“Since Christian parents have been both saved and sanctified by God’s grace, Christ’s work, and the Holy Spirit’s power, we must recognize that it is impossible for us to be our child’s savior and sanctifier. We will never be the ultimate reason why our child is saved or their hearts are softened to delight in God, since we were not the ultimate cause in our own salvation.”
What does it mean to be a gospel-centered parent? As a youth minister who is also a parent, I certainly don’t have all the answers, but I may have a bit of insight.
At our church, we often talk about four plumb lines – little phrases that, we believe, capture the heart of grace-centered parenting.
1) “Parents are neither saviors nor sanctifiers”
2) “Parents are pastors”
3) “You parent best when you repent most”
4) “Parent your kids to be sent, not to stay”
These are neither exhaustive nor the final word on what parenting is or isn’t, simply how our church community has chosen to encourage parents in their efforts to parent through the lens of the gospel.
1. “Parents are neither saviors nor sanctifiers.”
Since Christian parents have been both saved and sanctified by God’s grace, Christ’s work, and the Holy Spirit’s power, we must recognize that it is impossible for us to be our child’s savior and sanctifier. We will never be the ultimate reason why our child is saved or their hearts are softened to delight in God, since we were not the ultimate cause in our own salvation.
Faithful, gospel-centered parenting is neither hurrying a “decision” from your child, nor making sure their behavior is perfect. It’s pointing with your life, your sinfulness, and your repentance that there is a greater Parent in heaven.
As parents, it’s easy to believe that if we are intentional and skilled enough, we can bring our kids to love God, and love his commands. But this is not true; only God can accomplish these things. At the end of the day, our inability is actually good news. If it were possible for our efforts to save our children, we would never be certain their salvation was secure. We would wring our hands, punish them more severely, and anxiously count their Bible verses memorized – hoping these things would finally give us calm.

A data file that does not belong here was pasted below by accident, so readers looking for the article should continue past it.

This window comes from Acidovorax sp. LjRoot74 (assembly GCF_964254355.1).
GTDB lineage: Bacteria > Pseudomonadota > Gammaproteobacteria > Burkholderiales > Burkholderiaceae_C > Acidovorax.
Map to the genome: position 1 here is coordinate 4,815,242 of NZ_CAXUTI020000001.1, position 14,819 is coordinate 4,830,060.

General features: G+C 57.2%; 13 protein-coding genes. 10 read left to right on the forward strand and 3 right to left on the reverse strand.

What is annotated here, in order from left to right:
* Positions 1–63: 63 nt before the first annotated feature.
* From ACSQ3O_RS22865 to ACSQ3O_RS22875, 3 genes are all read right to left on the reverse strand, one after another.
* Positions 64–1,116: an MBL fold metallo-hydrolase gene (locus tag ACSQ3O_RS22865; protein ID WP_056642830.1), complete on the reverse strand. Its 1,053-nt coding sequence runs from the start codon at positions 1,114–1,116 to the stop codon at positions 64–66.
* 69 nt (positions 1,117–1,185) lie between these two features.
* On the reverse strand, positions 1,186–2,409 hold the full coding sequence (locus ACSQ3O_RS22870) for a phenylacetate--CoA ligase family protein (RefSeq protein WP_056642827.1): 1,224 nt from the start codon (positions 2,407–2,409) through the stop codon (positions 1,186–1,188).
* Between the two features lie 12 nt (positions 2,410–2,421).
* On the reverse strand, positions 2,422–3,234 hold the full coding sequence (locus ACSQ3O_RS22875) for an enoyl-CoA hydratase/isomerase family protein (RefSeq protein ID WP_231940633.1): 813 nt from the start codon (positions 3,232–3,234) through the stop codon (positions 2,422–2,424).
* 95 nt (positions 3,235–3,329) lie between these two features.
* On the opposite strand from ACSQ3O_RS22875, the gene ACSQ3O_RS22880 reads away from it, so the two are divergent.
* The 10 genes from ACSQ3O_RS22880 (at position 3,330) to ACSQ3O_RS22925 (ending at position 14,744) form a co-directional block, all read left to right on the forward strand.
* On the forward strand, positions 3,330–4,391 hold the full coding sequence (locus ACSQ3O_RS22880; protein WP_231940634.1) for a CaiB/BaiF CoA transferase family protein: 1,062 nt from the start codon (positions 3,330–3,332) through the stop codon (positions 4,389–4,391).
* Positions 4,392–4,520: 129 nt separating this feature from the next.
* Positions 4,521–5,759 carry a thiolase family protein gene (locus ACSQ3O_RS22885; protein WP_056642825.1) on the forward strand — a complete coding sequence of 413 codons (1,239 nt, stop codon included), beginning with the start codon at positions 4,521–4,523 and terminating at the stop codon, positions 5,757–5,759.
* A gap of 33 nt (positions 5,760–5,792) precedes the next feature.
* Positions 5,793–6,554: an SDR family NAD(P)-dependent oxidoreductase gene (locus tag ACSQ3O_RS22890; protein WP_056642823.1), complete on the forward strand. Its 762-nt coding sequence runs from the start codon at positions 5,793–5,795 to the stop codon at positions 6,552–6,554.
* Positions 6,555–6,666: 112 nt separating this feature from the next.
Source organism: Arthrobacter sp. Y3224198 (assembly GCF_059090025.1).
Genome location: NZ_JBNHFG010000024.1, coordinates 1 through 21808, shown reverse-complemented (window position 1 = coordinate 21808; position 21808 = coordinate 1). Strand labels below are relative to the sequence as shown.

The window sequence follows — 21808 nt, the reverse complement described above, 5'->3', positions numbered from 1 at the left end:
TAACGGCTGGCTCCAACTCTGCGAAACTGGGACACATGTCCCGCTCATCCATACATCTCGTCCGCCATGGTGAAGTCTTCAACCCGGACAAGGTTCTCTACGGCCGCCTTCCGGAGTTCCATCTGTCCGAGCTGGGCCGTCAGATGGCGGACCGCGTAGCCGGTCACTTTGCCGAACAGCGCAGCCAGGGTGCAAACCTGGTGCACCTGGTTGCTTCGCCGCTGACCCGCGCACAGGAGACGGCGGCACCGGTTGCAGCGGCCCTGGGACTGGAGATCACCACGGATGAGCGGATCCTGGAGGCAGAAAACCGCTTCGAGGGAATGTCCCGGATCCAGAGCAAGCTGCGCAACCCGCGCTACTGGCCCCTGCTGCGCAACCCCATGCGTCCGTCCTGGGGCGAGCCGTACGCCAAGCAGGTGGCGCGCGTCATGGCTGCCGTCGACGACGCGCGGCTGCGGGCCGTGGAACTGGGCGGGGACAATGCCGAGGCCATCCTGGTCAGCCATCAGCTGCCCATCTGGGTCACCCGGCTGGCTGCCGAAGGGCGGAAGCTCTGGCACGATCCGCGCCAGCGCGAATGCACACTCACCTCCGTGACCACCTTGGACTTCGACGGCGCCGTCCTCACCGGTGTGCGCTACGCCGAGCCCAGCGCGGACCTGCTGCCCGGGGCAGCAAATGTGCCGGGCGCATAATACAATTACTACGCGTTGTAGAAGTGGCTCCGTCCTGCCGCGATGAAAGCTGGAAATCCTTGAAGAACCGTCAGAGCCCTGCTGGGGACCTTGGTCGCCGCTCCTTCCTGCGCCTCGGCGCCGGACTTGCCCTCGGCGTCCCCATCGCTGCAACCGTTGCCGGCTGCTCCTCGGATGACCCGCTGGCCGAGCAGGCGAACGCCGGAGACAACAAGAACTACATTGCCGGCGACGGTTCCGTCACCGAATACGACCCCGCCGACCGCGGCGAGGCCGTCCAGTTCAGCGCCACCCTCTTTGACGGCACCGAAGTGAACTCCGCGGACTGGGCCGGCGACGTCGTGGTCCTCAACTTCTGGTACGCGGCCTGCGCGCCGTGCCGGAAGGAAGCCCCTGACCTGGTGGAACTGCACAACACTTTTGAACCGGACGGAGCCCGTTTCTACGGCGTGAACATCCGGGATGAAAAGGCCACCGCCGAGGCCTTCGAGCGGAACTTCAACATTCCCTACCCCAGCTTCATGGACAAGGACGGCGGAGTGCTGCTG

The best news parents can hear is that we cannot save our children – but God can. He has died to prove his love is greater than ours, and he has been raised to prove his power is greater than ours.
2. “Parents are pastors.”
Whenever I onboard new volunteers who happen to also be parents, I always ask them, “What is the difference between parenting and pastoring?” I ask that because I’m concerned the parenting choices of my volunteers (dating age, movie selection, cell phone usage) may be imposed on the children of other parents. I want my volunteers to wrestle with the idea that pastoring students does not always mean parenting them.
While not all pastoring is parenting, all parenting is pastoring. Each family will have their own culture and rules that determine everything from bedtimes to college choices. But as parents saved by Christ, our first job is the same as a pastor’s – to continually place before our kids the greatness of God, the gravity of sin, and the grandeur of the grace found in Jesus Christ. The advantage parents have over pastors is that, as parents, we can do this daily (not just on Sundays). We have the opportunity to continually sow the seeds of the gospel, while grasping onto the promise of 1 Corinthians 3:6-7: “I planted the seed and Apollos watered it, but God made it grow. So neither he who plants nor he who waters is anything, but only God, who makes things grow.”